• Cardinal Reinhard Marx of Munich, a member of the Council of Cardinals, publicly issued a rebuke of Archbishop Gerhard Müller, current prefect of the Congregation for the Doctrine of the Faith, on the subject of divorced and remarried Catholics: "The Prefect of the Congregation for the Doctrine of the Faith cannot stop the discussions."
  • Archbishop Robert Zollitsch, chairman of the German Bishops' Conference, defended a plan to offer Communion to divorced Catholics despite Müller's opposition.
  • Honduran Cardinal Oscar Rodriguez Maradiaga, coordinator of the Council of Cardinals, told Kölner Stadt-Anzeiger newspaper that Müller is "still learning." As a German theology professor, Rodriguez Maradiaga said Müller is convinced something could "only be wrong or right -- and that's it. But I say: The world, my brother, is not like that. You should be a little more flexible when you hear other opinions so that you don't only say: No, this is fixed and final."

Even one of these events would have been newsworthy in earlier days, but to have five takedowns in less than a year was unimaginable a short time ago. Nothing like this has happened since the Second Vatican Council, when the CDF prefect, Cardinal Alfredo Ottaviani, was attacked by Cardinal Josef Frings in a speech written by then-Father Ratzinger.

In January, Pope Francis gave his most explicit talk on the role of CDF when he spoke to the congregation's members. While confirming their role in "promoting and protecting the doctrine of the faith," he went on to warn the congregation against the temptation to domesticate the faith or reduce it to abstract theories.

Since the early times of the church, the temptation has existed to understand the doctrine in an ideological sense or to reduce it to an ensemble of abstract and crystalized theories (Evangelii Gaudium, 39-42). In reality, doctrine has the sole purpose of serving the life of the People of God, and it seeks to assure our faith of a sure foundation. Great, in fact, is the temptation to appropriate to ourselves the gifts of salvation that come from God, to domesticate them -- perhaps even with a good intention -- to the views and the spirit of the world. And this is a temptation that is constantly repeated.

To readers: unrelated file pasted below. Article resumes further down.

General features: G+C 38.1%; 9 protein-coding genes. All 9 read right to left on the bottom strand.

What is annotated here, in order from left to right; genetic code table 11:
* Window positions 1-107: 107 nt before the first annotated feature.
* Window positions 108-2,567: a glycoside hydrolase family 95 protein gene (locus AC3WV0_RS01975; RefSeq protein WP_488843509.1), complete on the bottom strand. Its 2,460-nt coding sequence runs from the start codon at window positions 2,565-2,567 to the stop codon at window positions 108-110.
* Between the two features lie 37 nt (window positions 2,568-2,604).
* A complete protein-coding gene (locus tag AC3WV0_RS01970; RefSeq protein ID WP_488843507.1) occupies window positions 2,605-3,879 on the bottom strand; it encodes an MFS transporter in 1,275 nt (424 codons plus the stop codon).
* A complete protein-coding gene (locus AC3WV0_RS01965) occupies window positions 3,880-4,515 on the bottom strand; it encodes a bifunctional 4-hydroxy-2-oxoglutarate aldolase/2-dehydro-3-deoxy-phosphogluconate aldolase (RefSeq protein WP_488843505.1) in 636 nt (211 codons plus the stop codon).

Theirs is a "delicate task" that is always to be done in collaboration with local bishops and episcopal conferences. Pope Francis wants a kinder and gentler CDF that seeks always to have "a constructive dialogue, respectful and patient with authors," he said. "If truth exacts fidelity, the latter grows always in charity and in fraternal help for those called to mature and clarify their convictions." In other words, the congregation should be "distinguished for the practices of collegiality and dialogue."

NCR's Thomas C. Fox and other observers interpreted this as the pope saying, "Tone it down." Theologians are certainly hoping the days of investigations of their colleagues are over. "I haven't heard of anything, but I would guess that it's too early to say that a truce has broken out," said canon lawyer Fr. James Coriden. Such a truce would encourage theologians and bishops to work together again as they did at the Second Vatican Council.

[Jesuit Fr. Thomas Reese is a senior analyst for NCR and author of Inside the Vatican: The Politics and Organization of the Catholic Church. His email address is Follow him on Twitter: @ThomasReeseSJ.]

Editor's note: We can send you an email alert every time Thomas Reese's column, Faith and Justice, is posted. Go to this page and follow directions: Email alert sign-up.

Latest News


1x per dayDaily Newsletters
1x per weekWeekly Newsletters
2x WeeklyBiweekly Newsletters